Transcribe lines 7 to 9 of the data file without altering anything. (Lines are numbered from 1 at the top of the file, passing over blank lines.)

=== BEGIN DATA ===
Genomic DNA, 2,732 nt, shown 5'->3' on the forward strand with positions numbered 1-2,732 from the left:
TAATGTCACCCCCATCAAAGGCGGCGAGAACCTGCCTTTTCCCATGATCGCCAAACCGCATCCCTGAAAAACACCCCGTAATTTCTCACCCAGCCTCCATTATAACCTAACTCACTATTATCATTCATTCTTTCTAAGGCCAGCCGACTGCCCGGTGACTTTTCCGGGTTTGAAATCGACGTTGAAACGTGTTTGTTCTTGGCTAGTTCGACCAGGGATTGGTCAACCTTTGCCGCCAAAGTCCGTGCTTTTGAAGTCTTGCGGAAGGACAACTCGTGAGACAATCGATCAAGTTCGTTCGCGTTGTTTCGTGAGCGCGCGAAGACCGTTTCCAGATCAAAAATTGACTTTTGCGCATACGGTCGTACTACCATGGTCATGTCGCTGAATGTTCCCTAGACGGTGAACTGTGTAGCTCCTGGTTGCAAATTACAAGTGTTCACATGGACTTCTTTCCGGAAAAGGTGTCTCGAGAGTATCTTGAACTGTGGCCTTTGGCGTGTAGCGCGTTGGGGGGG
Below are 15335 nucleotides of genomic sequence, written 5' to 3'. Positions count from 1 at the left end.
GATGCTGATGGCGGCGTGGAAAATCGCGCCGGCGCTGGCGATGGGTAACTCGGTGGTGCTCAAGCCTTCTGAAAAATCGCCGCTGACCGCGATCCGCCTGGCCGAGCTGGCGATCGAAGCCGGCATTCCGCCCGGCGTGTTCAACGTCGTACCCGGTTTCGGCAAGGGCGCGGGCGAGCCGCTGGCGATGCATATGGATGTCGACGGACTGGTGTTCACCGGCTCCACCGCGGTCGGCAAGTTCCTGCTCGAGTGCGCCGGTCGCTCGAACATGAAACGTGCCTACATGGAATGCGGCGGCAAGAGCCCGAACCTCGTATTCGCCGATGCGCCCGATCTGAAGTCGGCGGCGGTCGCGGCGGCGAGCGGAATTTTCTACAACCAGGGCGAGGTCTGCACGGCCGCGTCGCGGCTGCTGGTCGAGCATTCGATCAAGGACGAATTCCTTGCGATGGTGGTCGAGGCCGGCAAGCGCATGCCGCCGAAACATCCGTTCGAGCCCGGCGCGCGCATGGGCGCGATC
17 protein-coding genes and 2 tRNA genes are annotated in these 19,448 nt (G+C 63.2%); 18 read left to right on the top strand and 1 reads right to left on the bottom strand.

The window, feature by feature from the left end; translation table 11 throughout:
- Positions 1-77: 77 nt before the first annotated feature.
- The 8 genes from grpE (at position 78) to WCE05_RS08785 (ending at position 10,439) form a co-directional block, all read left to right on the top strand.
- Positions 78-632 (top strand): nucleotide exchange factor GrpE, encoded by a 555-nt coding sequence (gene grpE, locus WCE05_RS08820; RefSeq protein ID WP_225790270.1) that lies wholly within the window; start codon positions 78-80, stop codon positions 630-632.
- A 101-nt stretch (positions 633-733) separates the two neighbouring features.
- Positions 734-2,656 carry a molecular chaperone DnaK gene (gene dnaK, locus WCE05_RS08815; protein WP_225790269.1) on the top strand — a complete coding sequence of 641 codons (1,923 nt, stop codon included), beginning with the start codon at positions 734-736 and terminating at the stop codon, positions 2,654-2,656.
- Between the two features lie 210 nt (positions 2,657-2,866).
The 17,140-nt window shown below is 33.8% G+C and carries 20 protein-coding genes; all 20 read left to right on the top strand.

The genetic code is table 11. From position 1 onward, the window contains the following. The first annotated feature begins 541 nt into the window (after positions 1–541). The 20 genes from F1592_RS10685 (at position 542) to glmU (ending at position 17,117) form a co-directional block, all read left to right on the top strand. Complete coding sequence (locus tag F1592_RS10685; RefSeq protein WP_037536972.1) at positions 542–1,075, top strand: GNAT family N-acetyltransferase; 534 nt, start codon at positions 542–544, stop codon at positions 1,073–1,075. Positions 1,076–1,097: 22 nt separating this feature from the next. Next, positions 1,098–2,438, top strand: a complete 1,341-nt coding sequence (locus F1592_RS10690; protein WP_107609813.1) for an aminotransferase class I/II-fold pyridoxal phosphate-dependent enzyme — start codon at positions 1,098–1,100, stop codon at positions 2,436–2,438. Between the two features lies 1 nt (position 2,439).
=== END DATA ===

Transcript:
- Positions 1-77: 77 nt before the first annotated feature.
- The 8 genes from grpE (at position 78) to WCE05_RS08785 (ending at position 10,439) form a co-directional block, all read left to right on the top strand.
- Positions 78-632 (top strand): nucleotide exchange factor GrpE, encoded by a 555-nt coding sequence (gene grpE, locus WCE05_RS08820; RefSeq protein ID WP_225790270.1) that lies wholly within the window; start codon positions 78-80, stop codon positions 630-632.